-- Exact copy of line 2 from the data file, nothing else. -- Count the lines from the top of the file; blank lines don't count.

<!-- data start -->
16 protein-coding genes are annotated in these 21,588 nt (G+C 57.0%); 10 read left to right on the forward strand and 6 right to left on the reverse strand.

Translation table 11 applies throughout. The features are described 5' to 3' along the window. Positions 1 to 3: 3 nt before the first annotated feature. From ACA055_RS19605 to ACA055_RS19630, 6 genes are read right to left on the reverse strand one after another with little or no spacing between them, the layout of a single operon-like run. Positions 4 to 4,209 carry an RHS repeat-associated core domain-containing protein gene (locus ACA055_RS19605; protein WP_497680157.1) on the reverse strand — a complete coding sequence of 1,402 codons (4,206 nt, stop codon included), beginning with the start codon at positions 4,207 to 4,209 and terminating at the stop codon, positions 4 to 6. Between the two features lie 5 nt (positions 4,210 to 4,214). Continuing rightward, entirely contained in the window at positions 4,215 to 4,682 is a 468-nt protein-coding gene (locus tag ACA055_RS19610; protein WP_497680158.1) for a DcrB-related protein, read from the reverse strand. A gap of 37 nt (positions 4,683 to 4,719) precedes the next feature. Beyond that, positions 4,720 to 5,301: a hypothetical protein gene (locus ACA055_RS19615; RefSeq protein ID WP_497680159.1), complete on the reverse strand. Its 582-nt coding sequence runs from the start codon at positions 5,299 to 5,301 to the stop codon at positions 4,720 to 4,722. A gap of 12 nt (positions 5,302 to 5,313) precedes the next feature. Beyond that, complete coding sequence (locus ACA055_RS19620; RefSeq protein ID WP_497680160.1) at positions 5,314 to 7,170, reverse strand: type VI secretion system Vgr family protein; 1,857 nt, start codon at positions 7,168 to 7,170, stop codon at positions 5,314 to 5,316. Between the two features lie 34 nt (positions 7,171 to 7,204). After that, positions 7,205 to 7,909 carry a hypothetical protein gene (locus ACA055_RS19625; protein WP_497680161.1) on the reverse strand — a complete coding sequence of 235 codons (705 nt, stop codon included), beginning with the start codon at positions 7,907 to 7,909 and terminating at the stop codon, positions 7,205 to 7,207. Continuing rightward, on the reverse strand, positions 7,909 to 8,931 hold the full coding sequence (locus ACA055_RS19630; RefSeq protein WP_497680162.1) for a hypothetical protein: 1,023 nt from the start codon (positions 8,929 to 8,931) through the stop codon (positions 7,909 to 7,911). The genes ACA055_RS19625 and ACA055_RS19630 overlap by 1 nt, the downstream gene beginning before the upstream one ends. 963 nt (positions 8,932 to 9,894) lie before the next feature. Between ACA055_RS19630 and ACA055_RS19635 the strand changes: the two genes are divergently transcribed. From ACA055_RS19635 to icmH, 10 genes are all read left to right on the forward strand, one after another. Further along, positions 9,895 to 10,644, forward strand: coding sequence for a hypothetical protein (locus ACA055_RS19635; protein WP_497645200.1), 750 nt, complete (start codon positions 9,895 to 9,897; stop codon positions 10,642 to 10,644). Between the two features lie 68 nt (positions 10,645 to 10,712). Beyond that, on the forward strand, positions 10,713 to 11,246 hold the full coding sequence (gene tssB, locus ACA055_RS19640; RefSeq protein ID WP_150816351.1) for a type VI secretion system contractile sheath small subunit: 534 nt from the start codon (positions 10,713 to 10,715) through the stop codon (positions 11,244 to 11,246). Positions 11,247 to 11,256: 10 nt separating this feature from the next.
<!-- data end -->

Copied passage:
Translation table 11 applies throughout. The features are described 5' to 3' along the window. Positions 1 to 3: 3 nt before the first annotated feature. From ACA055_RS19605 to ACA055_RS19630, 6 genes are read right to left on the reverse strand one after another with little or no spacing between them, the layout of a single operon-like run. Positions 4 to 4,209 carry an RHS repeat-associated core domain-containing protein gene (locus ACA055_RS19605; protein WP_497680157.1) on the reverse strand — a complete coding sequence of 1,402 codons (4,206 nt, stop codon included), beginning with the start codon at positions 4,207 to 4,209 and terminating at the stop codon, positions 4 to 6. Between the two features lie 5 nt (positions 4,210 to 4,214). Continuing rightward, entirely contained in the window at positions 4,215 to 4,682 is a 468-nt protein-coding gene (locus tag ACA055_RS19610; protein WP_497680158.1) for a DcrB-related protein, read from the reverse strand. A gap of 37 nt (positions 4,683 to 4,719) precedes the next feature. Beyond that, positions 4,720 to 5,301: a hypothetical protein gene (locus ACA055_RS19615; RefSeq protein ID WP_497680159.1), complete on the reverse strand. Its 582-nt coding sequence runs from the start codon at positions 5,299 to 5,301 to the stop codon at positions 4,720 to 4,722. A gap of 12 nt (positions 5,302 to 5,313) precedes the next feature. Beyond that, complete coding sequence (locus ACA055_RS19620; RefSeq protein ID WP_497680160.1) at positions 5,314 to 7,170, reverse strand: type VI secretion system Vgr family protein; 1,857 nt, start codon at positions 7,168 to 7,170, stop codon at positions 5,314 to 5,316. Between the two features lie 34 nt (positions 7,171 to 7,204). After that, positions 7,205 to 7,909 carry a hypothetical protein gene (locus ACA055_RS19625; protein WP_497680161.1) on the reverse strand — a complete coding sequence of 235 codons (705 nt, stop codon included), beginning with the start codon at positions 7,907 to 7,909 and terminating at the stop codon, positions 7,205 to 7,207. Continuing rightward, on the reverse strand, positions 7,909 to 8,931 hold the full coding sequence (locus ACA055_RS19630; RefSeq protein WP_497680162.1) for a hypothetical protein: 1,023 nt from the start codon (positions 8,929 to 8,931) through the stop codon (positions 7,909 to 7,911). The genes ACA055_RS19625 and ACA055_RS19630 overlap by 1 nt, the downstream gene beginning before the upstream one ends. 963 nt (positions 8,932 to 9,894) lie before the next feature. Between ACA055_RS19630 and ACA055_RS19635 the strand changes: the two genes are divergently transcribed. From ACA055_RS19635 to icmH, 10 genes are all read left to right on the forward strand, one after another. Further along, positions 9,895 to 10,644, forward strand: coding sequence for a hypothetical protein (locus ACA055_RS19635; protein WP_497645200.1), 750 nt, complete (start codon positions 9,895 to 9,897; stop codon positions 10,642 to 10,644). Between the two features lie 68 nt (positions 10,645 to 10,712). Beyond that, on the forward strand, positions 10,713 to 11,246 hold the full coding sequence (gene tssB, locus ACA055_RS19640; RefSeq protein ID WP_150816351.1) for a type VI secretion system contractile sheath small subunit: 534 nt from the start codon (positions 10,713 to 10,715) through the stop codon (positions 11,244 to 11,246). Positions 11,247 to 11,256: 10 nt separating this feature from the next.